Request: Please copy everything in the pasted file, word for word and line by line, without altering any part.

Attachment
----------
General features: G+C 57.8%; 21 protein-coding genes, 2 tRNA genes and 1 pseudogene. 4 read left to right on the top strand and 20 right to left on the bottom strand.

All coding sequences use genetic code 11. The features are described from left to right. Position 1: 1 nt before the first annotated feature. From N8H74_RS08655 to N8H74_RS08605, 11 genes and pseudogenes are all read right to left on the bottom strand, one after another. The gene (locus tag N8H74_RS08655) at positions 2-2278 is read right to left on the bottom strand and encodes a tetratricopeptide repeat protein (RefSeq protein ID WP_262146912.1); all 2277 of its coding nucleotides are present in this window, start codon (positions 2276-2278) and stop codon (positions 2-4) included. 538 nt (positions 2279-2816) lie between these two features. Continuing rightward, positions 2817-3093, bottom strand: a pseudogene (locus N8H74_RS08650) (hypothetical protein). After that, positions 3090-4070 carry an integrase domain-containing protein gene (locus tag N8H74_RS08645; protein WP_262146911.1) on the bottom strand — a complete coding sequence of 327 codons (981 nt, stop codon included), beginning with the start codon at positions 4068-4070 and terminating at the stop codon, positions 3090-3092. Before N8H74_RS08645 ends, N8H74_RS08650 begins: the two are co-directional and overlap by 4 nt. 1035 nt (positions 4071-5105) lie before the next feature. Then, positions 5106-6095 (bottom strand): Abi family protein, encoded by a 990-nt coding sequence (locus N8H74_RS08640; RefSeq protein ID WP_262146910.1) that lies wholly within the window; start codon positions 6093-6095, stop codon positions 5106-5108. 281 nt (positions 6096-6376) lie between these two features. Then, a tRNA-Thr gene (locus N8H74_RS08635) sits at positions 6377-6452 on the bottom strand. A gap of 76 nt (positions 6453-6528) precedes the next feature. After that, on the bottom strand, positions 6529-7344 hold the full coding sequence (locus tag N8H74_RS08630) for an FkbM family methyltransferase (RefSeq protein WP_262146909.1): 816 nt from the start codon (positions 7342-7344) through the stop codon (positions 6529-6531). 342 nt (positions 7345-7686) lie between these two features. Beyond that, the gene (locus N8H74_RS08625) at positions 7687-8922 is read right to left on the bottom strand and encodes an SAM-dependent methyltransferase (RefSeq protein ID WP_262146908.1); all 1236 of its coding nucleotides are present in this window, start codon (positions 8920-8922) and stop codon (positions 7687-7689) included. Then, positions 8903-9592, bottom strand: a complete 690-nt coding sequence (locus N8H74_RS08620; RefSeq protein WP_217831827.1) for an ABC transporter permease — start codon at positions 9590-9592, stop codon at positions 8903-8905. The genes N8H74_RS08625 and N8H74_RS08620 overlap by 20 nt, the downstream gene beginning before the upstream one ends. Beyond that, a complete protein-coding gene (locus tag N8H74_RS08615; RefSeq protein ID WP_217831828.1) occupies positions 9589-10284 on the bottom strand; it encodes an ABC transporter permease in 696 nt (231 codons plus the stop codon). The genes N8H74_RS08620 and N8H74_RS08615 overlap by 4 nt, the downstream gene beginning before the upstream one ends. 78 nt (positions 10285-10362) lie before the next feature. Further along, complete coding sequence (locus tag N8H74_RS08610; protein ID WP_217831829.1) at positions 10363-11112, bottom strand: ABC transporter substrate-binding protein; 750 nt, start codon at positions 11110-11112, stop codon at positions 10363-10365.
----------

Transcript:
General features: G+C 57.8%; 21 protein-coding genes, 2 tRNA genes and 1 pseudogene. 4 read left to right on the top strand and 20 right to left on the bottom strand.

All coding sequences use genetic code 11. The features are described from left to right. Position 1: 1 nt before the first annotated feature. From N8H74_RS08655 to N8H74_RS08605, 11 genes and pseudogenes are all read right to left on the bottom strand, one after another. The gene (locus tag N8H74_RS08655) at positions 2-2278 is read right to left on the bottom strand and encodes a tetratricopeptide repeat protein (RefSeq protein ID WP_262146912.1); all 2277 of its coding nucleotides are present in this window, start codon (positions 2276-2278) and stop codon (positions 2-4) included. 538 nt (positions 2279-2816) lie between these two features. Continuing rightward, positions 2817-3093, bottom strand: a pseudogene (locus N8H74_RS08650) (hypothetical protein). After that, positions 3090-4070 carry an integrase domain-containing protein gene (locus tag N8H74_RS08645; protein WP_262146911.1) on the bottom strand — a complete coding sequence of 327 codons (981 nt, stop codon included), beginning with the start codon at positions 4068-4070 and terminating at the stop codon, positions 3090-3092. Before N8H74_RS08645 ends, N8H74_RS08650 begins: the two are co-directional and overlap by 4 nt. 1035 nt (positions 4071-5105) lie before the next feature. Then, positions 5106-6095 (bottom strand): Abi family protein, encoded by a 990-nt coding sequence (locus N8H74_RS08640; RefSeq protein ID WP_262146910.1) that lies wholly within the window; start codon positions 6093-6095, stop codon positions 5106-5108. 281 nt (positions 6096-6376) lie between these two features. Then, a tRNA-Thr gene (locus N8H74_RS08635) sits at positions 6377-6452 on the bottom strand. A gap of 76 nt (positions 6453-6528) precedes the next feature. After that, on the bottom strand, positions 6529-7344 hold the full coding sequence (locus tag N8H74_RS08630) for an FkbM family methyltransferase (RefSeq protein WP_262146909.1): 816 nt from the start codon (positions 7342-7344) through the stop codon (positions 6529-6531). 342 nt (positions 7345-7686) lie between these two features. Beyond that, the gene (locus N8H74_RS08625) at positions 7687-8922 is read right to left on the bottom strand and encodes an SAM-dependent methyltransferase (RefSeq protein ID WP_262146908.1); all 1236 of its coding nucleotides are present in this window, start codon (positions 8920-8922) and stop codon (positions 7687-7689) included. Then, positions 8903-9592, bottom strand: a complete 690-nt coding sequence (locus N8H74_RS08620; RefSeq protein WP_217831827.1) for an ABC transporter permease — start codon at positions 9590-9592, stop codon at positions 8903-8905. The genes N8H74_RS08625 and N8H74_RS08620 overlap by 20 nt, the downstream gene beginning before the upstream one ends. Beyond that, a complete protein-coding gene (locus tag N8H74_RS08615; RefSeq protein ID WP_217831828.1) occupies positions 9589-10284 on the bottom strand; it encodes an ABC transporter permease in 696 nt (231 codons plus the stop codon). The genes N8H74_RS08620 and N8H74_RS08615 overlap by 4 nt, the downstream gene beginning before the upstream one ends. 78 nt (positions 10285-10362) lie before the next feature. Further along, complete coding sequence (locus tag N8H74_RS08610; protein ID WP_217831829.1) at positions 10363-11112, bottom strand: ABC transporter substrate-binding protein; 750 nt, start codon at positions 11110-11112, stop codon at positions 10363-10365.